Is Sanatana Dharma Diluted Today?
Questioner: What does the Hindu Sanatana Dharma actually mean? And is it diluted today?
Sadhguru: There is no such thing as Hindu Sanatana Dharma. It is simply Sanatana Dharma. Sanatana means eternal. Something that is eternal is always true.
Sanatana Dharma is the dimension of life which does not change, which is the basis of our existence. Whether it is a worm, an insect, a bird, an animal, or a plant, all of them are ruled by Sanatana Dharma, the fundamental laws that govern existence. This is not a penal code imposed by human beings upon each other, for control and some semblance of sanity in society. Transactional laws have to change from generation to generation. That is a different matter. Sanatana Dharma is not a transactional dharma – it is an existential dharma.
Let us understand the word “dharma.” Dharma means “the law.” Dharma does not mean religion. In this culture, we do not know what religion is. We are only looking at what the underlying laws are for your life to happen in the best possible way. We understand unless you stick to these laws, your life cannot happen well. These laws are not an imposition but the foundation of existence. If you know the laws, and you are in tune with them, then your life happens effortlessly. If you do not know, you will simply suffer for no reason.
Does Sanatana Dharma belong to a Hindu or an Indian person or some other person? –That is not the point. Wherever you are, whether you are Indian, Hindu, non-Hindu, whatever you are, Sanatana Dharma applies to everyone, because these are the laws which guide the fundamental process of life. No other culture has looked at it with such profoundness. Because of that pride, we may say, “This is Hindu Sanatana Dharma.” But we are limiting the possibility of Sanatana Dharma by adding the word “Hindu” to it. Hindu is a geographical identity. The land that lies between the Himalayas and Indu Sagara is Hindu. Sanatana Dharma applies to every life. It talks about how to handle the unborn, the born, the grown-up, the dead, different stages of life, and all dimensions of life. This is a very profound way of seeing life.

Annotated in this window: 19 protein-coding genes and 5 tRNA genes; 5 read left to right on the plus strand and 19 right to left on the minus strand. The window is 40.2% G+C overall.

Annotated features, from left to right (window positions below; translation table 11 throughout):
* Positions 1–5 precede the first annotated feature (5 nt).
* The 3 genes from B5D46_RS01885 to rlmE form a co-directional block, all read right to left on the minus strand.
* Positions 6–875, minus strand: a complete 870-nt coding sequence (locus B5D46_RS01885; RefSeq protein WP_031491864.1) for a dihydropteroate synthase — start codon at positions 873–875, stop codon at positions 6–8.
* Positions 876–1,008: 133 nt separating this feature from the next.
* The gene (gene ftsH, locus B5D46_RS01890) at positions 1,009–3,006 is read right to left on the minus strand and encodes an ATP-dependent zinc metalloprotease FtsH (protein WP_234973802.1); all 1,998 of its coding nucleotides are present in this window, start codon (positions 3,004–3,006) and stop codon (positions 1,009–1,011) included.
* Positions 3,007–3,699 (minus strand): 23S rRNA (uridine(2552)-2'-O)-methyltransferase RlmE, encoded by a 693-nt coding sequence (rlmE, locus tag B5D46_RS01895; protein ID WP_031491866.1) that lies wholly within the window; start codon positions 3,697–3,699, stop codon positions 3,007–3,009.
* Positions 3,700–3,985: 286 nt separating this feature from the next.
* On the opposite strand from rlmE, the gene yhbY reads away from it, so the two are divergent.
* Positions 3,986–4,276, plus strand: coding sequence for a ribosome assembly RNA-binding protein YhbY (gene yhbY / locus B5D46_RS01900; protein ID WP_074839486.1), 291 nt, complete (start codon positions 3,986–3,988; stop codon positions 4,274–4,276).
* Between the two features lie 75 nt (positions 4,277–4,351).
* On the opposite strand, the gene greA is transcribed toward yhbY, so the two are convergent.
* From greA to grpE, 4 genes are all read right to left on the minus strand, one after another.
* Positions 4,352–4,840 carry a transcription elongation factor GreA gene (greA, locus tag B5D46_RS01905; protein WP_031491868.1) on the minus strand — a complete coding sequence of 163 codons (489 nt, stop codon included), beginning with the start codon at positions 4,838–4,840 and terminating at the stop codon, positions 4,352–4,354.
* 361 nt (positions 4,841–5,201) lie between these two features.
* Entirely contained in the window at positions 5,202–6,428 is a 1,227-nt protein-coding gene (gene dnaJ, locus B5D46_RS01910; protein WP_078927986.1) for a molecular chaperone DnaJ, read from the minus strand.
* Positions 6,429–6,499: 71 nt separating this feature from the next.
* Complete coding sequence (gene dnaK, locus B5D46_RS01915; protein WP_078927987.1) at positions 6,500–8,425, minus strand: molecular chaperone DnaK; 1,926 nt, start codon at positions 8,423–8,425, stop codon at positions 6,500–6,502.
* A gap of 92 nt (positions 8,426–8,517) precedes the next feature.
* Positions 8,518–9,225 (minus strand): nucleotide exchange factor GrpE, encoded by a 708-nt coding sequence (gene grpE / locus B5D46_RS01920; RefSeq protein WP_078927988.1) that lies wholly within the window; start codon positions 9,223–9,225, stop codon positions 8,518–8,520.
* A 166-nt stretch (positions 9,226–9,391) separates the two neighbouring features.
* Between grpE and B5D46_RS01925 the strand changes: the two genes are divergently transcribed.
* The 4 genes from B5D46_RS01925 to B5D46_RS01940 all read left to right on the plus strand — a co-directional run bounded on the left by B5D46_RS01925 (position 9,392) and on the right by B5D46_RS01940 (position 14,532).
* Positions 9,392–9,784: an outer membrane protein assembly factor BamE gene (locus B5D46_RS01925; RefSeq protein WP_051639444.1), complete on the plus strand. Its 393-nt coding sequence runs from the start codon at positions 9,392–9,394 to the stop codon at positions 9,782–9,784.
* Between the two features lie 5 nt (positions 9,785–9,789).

Smriti and Shruti
If you had come here a hundred years ago, you would be dressed differently, and you would be doing something else. If you had come a thousand years ago, again you would be doing something different – maybe you would be a farmer or a fisherman.
What we are doing, how we are dressed, how we speak and how we act is of the times; it keeps changing. How the next generation will act, how they will dress and what they will do, will be totally different from the way we do it right now. This is one dimension of life – we call it smritii. Smriti literally translates as “from memory.” What you have learnt by memory is smriti.
Either we are doing the same thing that our parents and our culture did, or, in reaction, we are doing the opposite thing. But this is a constantly changing process. Not only from generation to generation, in our own life, every few years, our smritis are changing. From our memory, we are changing many aspects of our life.
Smriti is something that every generation should reinvent or amend. Evolution does not necessarily mean doing something better than the previous generation. It is just that because situations are changing, we are evolving to fit into those situations. Situational transactions always have to change and evolve. We can debate and say that how people ate a hundred years ago is not the way we want to eat today, because our work habits have changed. When you were plowing the land, what you ate and how much was different. How you do things must be constantly amended. Even in the constitution, there are fundamental rights that are absolutely sacrosanct – you cannot touch them. Everything else is available for amendments, improvements, and knockdown.
Your smriti and my smriti may be different. But there is something else called as shruti. This can be interpreted in many different ways; one dimension of it is, it is the tune of life. The tune is not set by you – it is creation.